Telecoms giant Vodafone has launched its 5G network in seven cities across the UK earlier today, switched on by five-time Formula 1 world champion Lewis Hamilton in London.
From expanding virtual reality training to telemedicine or remote monitoring, experts say 5G will accelerate adoption and stimulate innovation in healthcare in the coming years.
WHY IT MATTERS
“Everyone talks about speed and latency, critical capabilities within the 5G environment,” Vodafone UK chief technology officer Scott Petty, said at today's event. “Yes, 5G today will be ten times faster than 4G. Over the next couple of years, as we harness new features and new capabilities, it will get even faster.”
But 5G is about more than that, Petty explained. “I’m very confident over the next few years we’ll see more ‘things’ connected to our network than smartphones. That will enable a set of new services that some of us can’t even imagine today, in the same way that the smartphone enabled a whole set of new applications in 2007 that people couldn’t dream of back then but couldn’t live without today,” Petty said.
At the Mobile World Congress in February, with Vodafone’s 5G network, gastrointestinal surgeon Antonio de Lacy guided a surgery that was being performed miles away at the Barcelona Hospital Clínic in the Óptimus operating theatre, described as one of the most advanced in the world, by using a solution called Telestration from AIS Channel.
“This can fundamentally change the way we deliver health services,” Petty said.
Professor Shafi Ahmed, chief medical officer at Medical Realities, told MobiHealthNews: “In 2001, the first successful remote gallbladder surgery, the so called Lindbergh Operation, was carried out by surgeons in New York with the patient in Strasbourg, France.
“Eighteen years later and with the advent of high speed 5G low latency, the first remote robotic operation was carried out in Fujian, China. 5G has great potential for surgeons across the world to offer remote teaching, in addition to being able to operate or assist in surgeries carried out across the world.”
THE LARGER TREND
In partnership with Imperial College London, the Vodafone Foundation launched last year an app called DreamLab to accelerate cancer research.
The aim is to create a “virtual supercomputer out of tens of thousands of smartphones” while they are dormant or charging overnight, Dr Kirill Veselkov, from Imperial's Department of Surgery & Cancer, told MobiHealthNews. It uses the processing power of phones to analyse data in less time than it would take a supercomputer and at less cost.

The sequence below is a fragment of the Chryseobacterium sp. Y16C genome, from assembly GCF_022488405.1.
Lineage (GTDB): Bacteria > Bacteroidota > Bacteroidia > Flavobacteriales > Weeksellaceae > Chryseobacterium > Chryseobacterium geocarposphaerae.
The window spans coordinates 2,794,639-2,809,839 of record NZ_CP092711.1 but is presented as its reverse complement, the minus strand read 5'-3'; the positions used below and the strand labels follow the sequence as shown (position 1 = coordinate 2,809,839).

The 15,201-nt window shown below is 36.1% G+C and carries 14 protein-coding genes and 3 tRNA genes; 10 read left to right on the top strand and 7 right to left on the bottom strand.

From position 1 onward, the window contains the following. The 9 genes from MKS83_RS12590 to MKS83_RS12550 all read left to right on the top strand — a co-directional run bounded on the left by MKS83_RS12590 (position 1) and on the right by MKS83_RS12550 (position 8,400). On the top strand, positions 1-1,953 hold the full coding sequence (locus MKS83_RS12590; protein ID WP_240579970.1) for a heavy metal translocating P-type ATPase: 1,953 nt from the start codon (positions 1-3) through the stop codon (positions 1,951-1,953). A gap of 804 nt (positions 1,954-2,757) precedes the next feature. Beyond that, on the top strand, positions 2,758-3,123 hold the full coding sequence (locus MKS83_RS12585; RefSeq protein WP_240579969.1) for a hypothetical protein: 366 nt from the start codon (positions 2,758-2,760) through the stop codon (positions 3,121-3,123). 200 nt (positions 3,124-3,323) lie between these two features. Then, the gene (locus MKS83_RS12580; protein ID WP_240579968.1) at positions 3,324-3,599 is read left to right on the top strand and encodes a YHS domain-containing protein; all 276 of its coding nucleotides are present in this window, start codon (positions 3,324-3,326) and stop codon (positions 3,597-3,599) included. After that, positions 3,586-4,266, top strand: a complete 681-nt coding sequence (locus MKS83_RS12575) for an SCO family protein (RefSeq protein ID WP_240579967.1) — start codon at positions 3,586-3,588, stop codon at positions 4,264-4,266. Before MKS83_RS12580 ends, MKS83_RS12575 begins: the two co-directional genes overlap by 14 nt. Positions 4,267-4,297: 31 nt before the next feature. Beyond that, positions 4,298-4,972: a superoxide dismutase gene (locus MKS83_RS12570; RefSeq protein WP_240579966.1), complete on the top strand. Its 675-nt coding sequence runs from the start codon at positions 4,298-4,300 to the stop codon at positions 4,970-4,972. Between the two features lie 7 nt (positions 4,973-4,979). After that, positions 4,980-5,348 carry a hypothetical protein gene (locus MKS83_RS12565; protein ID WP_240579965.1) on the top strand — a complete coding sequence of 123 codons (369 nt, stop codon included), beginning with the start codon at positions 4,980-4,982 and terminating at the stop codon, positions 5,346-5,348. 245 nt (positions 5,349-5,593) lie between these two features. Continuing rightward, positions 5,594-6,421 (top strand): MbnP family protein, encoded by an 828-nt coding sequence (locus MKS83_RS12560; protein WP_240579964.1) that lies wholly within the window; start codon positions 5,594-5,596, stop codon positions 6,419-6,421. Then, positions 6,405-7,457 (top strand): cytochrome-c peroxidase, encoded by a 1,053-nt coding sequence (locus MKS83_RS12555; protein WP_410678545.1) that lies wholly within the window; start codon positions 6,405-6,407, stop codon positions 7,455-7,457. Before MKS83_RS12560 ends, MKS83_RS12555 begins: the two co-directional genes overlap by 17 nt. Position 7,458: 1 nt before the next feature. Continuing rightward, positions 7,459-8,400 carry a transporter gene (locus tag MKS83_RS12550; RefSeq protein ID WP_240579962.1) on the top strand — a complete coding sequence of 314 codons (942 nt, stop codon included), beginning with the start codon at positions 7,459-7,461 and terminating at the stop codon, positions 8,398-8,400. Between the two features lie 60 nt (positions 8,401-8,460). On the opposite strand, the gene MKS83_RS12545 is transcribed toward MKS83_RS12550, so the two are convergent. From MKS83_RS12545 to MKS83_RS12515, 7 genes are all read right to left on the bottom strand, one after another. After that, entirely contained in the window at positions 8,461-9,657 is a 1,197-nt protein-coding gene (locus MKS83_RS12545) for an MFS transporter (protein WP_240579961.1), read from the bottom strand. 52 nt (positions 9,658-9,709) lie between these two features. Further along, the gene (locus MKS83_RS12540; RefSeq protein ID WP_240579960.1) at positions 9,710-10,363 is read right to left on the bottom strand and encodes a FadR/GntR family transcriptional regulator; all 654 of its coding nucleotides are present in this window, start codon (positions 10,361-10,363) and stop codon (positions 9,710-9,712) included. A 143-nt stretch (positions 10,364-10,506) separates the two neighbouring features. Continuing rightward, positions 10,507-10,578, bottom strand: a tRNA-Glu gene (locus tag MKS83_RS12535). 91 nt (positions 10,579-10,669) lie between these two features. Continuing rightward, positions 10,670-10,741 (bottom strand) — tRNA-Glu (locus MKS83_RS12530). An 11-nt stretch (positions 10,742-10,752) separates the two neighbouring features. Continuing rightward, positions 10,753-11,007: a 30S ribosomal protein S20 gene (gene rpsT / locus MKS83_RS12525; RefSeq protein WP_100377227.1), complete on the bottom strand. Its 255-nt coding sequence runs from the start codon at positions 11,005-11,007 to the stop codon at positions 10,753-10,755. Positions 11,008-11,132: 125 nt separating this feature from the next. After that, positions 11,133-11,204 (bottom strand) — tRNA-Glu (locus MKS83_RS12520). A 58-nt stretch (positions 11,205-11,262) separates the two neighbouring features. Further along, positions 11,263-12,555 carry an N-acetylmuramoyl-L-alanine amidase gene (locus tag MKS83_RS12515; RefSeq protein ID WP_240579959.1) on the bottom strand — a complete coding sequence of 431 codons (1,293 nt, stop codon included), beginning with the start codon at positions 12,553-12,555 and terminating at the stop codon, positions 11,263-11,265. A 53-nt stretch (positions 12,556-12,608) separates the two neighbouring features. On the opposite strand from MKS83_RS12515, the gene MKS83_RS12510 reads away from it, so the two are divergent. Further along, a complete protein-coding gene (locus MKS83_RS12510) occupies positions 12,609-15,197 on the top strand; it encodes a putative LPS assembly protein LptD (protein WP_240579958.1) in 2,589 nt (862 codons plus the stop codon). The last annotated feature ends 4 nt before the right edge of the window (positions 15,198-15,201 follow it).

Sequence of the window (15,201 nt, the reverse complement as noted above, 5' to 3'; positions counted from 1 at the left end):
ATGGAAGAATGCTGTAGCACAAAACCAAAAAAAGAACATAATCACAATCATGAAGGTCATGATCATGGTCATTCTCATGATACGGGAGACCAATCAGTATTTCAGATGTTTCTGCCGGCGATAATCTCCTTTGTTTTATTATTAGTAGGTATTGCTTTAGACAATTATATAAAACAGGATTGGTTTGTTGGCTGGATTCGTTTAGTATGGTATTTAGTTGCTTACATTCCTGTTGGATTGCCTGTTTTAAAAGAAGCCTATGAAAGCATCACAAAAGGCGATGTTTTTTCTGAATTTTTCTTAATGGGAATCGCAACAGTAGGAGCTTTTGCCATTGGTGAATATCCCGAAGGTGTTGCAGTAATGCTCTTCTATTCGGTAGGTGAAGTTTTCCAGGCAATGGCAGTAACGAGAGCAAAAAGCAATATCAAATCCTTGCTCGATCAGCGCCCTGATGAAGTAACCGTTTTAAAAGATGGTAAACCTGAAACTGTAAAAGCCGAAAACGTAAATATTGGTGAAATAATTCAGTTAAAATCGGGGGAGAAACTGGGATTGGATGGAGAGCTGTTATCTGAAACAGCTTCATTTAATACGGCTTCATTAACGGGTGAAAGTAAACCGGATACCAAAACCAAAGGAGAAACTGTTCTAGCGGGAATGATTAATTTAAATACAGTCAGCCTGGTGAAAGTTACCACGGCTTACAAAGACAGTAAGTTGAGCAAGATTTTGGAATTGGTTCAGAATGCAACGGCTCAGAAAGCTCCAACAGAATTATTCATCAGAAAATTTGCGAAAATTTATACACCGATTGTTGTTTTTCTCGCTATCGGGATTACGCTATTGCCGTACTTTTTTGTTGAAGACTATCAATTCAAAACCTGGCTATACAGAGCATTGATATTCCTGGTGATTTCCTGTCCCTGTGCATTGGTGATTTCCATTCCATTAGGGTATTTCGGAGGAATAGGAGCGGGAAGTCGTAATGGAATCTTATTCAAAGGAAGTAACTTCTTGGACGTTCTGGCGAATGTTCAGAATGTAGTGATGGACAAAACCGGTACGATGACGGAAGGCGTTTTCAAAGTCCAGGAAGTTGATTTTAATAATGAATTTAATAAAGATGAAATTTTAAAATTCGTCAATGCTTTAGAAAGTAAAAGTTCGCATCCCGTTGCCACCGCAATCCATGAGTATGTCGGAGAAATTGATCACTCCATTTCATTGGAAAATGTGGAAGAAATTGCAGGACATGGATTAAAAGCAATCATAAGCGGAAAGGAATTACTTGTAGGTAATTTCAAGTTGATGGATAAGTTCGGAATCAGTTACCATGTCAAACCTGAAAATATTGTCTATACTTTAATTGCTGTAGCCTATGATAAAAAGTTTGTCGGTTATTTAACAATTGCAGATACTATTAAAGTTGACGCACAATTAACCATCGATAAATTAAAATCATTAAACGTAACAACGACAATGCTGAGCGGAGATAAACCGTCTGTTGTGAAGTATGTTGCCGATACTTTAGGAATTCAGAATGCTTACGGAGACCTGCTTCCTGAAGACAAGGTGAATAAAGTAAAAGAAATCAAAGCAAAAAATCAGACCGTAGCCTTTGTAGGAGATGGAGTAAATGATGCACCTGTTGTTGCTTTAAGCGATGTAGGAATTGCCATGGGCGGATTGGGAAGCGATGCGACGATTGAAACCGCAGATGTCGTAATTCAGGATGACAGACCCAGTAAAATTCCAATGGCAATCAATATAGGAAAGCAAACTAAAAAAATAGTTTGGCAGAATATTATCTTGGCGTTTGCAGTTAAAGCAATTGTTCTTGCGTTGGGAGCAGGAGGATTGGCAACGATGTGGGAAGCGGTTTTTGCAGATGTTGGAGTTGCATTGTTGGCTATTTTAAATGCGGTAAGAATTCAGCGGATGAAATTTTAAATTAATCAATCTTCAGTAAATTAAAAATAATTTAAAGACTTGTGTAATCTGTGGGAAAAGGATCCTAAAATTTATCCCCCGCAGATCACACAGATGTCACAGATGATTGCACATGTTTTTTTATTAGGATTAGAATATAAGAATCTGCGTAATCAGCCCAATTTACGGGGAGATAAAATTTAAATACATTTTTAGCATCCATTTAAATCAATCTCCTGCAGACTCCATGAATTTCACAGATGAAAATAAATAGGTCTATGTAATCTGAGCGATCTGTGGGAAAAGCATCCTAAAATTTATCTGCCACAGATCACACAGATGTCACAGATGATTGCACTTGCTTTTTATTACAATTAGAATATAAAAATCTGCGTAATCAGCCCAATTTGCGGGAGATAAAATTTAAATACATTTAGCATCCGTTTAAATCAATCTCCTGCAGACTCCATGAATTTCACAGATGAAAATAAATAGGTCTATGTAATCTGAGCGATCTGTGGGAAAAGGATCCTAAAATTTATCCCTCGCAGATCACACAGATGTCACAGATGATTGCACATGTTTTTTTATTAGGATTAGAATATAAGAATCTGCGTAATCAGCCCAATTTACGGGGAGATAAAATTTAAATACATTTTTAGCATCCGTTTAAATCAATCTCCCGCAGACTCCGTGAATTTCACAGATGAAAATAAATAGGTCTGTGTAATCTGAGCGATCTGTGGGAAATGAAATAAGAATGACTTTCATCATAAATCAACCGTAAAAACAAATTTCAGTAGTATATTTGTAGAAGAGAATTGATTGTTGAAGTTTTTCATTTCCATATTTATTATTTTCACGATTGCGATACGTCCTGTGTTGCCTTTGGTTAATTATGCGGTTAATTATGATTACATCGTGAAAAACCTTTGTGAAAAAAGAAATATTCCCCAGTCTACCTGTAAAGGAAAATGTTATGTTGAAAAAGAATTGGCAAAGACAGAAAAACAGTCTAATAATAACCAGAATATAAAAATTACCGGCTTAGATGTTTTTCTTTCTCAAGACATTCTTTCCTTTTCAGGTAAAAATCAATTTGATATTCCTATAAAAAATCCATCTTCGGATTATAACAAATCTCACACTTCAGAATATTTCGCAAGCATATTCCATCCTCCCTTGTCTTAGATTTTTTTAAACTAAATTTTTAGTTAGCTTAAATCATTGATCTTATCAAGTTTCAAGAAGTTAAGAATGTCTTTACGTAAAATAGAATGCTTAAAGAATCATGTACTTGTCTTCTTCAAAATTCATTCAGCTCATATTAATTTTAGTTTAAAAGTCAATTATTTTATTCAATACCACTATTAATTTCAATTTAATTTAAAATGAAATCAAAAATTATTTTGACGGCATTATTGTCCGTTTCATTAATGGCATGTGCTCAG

“DreamLab is letting us learn new things all the time. With over 10 million calculations so far, researchers at Imperial have been able to analyse thousands of drugs which are already in the market to predict which ones have anti-cancer properties,” Helen Lamprell, general counsel and director of external affairs at Vodafone UK, explained.
An example is the Metformin drug used to treat Type 2 diabetes, as well as Rosoxacin, which is used to treat bacterial infections. “Because these drugs have already been in therapeutic use, their approval carries far fewer risks, substantially lower costs, and shorter timelines than developing completely new drugs. And that’s great news for the NHS and for all of us,” Lamprell added.
The same approach was applied by the team at Imperial to find “drug-like molecules in food”, Lamprell said. “Their novel approach, powered by DreamLab, has made it possible to examine cancer-beating food molecules on an unprecedented scale.
“To put it in perspective, with current experimental methods, it would take months to investigate just one single drug or food molecule. So I am hugely pleased to tell you that this work by DreamLab has enabled the team to identify 110 cancer-beating molecules in every day food,” she explained.
The research was published today in Nature Scientific Reports.
ON THE RECORD
Lewis Hamilton at today's launch event in London; credit: Vodafone UK
Vodafone's network has now been launched, along with London, in Birmingham, Bristol, Liverpool, Manchester, Cardiff and Glasgow, and the company also unveiled today new plans for businesses and an upcoming digital marketplace.
The event in London also saw the UK’s first haptic transfer via 5G, with the impact of a rugby tackle made by Wasps player Will Rowlands in Coventry transferred to teammate Juan de Jongh at the event in London, who was wearing a specially developed haptic suit.
In a statement, Anne Sheehan, Vodafone UK business director, said: “5G is a game-changer for the economy and UK businesses. We are committed to helping our customers take advantage of this technology by making it widely available in the UK and through roaming. We want to help UK businesses become global leaders and 5G will play an important role in achieving that aim.”